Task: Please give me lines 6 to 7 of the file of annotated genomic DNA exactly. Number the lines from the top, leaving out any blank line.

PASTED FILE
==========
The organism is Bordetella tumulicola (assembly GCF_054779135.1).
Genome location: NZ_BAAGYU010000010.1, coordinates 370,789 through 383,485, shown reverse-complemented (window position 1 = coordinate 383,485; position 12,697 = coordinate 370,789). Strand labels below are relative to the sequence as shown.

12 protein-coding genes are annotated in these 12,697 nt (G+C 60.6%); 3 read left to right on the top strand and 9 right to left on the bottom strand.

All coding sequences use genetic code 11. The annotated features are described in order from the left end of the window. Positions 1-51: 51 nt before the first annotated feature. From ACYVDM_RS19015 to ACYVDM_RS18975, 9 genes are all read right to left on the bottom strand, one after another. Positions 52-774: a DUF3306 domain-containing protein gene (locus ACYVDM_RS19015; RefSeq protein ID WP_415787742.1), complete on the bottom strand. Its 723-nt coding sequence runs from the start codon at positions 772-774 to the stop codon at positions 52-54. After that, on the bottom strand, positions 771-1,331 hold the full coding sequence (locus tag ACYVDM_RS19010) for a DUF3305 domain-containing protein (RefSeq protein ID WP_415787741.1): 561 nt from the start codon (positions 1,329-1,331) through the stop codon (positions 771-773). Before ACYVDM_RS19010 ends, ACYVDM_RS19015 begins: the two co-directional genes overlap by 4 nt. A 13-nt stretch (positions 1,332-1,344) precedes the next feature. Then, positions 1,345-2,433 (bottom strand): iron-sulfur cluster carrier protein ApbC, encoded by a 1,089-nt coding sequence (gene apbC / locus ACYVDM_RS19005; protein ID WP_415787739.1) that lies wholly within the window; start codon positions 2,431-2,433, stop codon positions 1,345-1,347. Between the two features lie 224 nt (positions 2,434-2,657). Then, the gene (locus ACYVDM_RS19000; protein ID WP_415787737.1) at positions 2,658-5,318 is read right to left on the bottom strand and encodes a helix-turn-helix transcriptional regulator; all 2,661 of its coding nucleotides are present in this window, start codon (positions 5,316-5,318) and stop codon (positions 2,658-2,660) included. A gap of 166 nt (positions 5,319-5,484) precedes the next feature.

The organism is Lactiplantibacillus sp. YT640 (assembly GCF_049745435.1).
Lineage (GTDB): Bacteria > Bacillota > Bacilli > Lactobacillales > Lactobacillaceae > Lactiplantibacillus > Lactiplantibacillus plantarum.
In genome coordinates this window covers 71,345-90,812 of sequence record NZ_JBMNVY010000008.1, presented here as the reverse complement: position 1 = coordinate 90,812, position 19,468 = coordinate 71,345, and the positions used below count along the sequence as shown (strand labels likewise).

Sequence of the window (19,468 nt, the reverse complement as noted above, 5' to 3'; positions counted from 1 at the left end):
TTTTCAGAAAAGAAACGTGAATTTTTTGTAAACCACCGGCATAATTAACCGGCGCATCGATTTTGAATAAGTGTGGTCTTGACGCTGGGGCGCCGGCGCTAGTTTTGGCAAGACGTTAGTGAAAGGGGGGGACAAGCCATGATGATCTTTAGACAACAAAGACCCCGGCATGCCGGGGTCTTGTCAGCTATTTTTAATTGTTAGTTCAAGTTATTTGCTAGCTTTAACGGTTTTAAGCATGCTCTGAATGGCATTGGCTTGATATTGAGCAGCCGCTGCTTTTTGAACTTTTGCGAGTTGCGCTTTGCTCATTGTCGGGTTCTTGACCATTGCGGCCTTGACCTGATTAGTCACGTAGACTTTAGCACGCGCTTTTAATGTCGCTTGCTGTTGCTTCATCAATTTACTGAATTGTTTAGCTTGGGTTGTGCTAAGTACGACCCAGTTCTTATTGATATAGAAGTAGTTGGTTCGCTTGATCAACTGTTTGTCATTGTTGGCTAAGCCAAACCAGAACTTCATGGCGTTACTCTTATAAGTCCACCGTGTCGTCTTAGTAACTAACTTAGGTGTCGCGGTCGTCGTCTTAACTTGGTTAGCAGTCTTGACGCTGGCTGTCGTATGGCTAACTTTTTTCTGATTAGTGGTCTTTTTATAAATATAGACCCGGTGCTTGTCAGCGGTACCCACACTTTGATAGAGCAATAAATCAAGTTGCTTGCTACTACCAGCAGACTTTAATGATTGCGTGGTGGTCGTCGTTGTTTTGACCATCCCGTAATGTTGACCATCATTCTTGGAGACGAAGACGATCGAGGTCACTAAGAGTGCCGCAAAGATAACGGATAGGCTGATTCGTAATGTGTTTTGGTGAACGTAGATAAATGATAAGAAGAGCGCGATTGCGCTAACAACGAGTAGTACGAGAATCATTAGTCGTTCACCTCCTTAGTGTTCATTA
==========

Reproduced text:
Lineage (GTDB): Bacteria > Bacillota > Bacilli > Lactobacillales > Lactobacillaceae > Lactiplantibacillus > Lactiplantibacillus plantarum.
In genome coordinates this window covers 71,345-90,812 of sequence record NZ_JBMNVY010000008.1, presented here as the reverse complement: position 1 = coordinate 90,812, position 19,468 = coordinate 71,345, and the positions used below count along the sequence as shown (strand labels likewise).